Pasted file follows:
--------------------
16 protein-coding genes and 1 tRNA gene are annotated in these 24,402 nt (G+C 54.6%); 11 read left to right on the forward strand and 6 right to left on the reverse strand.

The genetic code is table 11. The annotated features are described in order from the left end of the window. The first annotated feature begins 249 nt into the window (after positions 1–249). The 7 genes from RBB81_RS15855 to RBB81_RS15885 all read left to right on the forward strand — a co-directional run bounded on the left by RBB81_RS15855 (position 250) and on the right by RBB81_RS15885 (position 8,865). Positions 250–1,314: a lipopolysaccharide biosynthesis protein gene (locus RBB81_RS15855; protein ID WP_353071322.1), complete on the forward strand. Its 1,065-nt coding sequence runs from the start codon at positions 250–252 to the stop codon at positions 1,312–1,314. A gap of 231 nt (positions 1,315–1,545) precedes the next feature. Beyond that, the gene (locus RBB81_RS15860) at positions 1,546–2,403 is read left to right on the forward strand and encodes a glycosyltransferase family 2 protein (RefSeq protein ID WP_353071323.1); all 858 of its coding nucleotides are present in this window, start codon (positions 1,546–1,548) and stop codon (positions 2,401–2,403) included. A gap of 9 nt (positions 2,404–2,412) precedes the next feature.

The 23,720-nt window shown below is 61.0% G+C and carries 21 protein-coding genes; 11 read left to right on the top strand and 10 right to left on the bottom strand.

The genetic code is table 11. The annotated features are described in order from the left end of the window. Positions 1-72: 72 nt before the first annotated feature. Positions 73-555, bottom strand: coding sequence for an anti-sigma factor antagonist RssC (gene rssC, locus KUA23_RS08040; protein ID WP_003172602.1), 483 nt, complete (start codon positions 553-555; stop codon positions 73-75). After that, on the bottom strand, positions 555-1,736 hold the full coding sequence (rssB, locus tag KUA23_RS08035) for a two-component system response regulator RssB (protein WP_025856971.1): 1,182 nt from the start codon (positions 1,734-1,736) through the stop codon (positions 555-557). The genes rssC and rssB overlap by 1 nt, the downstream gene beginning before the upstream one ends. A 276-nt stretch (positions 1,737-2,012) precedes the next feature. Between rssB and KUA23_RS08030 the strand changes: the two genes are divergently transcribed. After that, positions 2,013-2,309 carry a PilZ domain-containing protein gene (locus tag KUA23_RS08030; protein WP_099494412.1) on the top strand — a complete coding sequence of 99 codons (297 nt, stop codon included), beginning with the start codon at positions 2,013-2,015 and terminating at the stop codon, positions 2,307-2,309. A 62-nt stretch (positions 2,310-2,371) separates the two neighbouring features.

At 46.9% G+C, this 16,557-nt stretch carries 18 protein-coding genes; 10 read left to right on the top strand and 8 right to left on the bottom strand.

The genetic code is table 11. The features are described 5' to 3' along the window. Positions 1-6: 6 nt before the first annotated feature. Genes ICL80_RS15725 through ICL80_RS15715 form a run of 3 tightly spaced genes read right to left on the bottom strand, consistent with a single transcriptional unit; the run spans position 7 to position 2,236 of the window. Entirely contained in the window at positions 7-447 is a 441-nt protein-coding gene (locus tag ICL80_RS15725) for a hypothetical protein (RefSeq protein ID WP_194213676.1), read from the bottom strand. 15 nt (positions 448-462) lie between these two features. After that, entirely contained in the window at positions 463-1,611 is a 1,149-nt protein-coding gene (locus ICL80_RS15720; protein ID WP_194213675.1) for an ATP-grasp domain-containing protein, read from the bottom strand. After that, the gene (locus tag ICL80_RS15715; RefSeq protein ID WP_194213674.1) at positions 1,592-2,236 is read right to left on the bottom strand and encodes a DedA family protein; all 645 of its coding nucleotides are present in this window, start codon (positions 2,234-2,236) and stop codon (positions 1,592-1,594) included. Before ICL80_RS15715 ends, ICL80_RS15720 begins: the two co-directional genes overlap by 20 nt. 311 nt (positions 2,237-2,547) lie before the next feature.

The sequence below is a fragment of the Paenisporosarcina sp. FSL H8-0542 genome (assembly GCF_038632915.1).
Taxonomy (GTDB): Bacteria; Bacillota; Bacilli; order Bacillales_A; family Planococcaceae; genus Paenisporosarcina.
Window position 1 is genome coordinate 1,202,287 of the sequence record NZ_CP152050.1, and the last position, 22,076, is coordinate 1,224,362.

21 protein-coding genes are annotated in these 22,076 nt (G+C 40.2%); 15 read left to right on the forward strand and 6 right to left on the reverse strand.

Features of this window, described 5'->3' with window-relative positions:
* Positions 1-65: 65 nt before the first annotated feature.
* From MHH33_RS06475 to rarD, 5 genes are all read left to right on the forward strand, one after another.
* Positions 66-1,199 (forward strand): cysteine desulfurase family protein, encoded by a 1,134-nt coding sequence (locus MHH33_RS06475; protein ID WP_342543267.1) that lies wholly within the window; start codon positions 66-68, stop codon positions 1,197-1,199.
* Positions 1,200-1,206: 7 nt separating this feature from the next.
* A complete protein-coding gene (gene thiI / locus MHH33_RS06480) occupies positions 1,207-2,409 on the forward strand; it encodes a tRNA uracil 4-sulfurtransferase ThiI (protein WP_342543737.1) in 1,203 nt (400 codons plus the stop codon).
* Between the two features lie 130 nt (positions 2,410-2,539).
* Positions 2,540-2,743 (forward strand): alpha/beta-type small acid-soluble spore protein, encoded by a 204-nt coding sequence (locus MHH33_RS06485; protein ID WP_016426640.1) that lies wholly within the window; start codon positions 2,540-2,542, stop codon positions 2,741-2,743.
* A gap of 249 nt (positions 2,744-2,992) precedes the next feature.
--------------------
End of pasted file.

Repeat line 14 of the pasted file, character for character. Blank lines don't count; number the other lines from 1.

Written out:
* Positions 66-1,199 (forward strand): cysteine desulfurase family protein, encoded by a 1,134-nt coding sequence (locus MHH33_RS06475; protein ID WP_342543267.1) that lies wholly within the window; start codon positions 66-68, stop codon positions 1,197-1,199.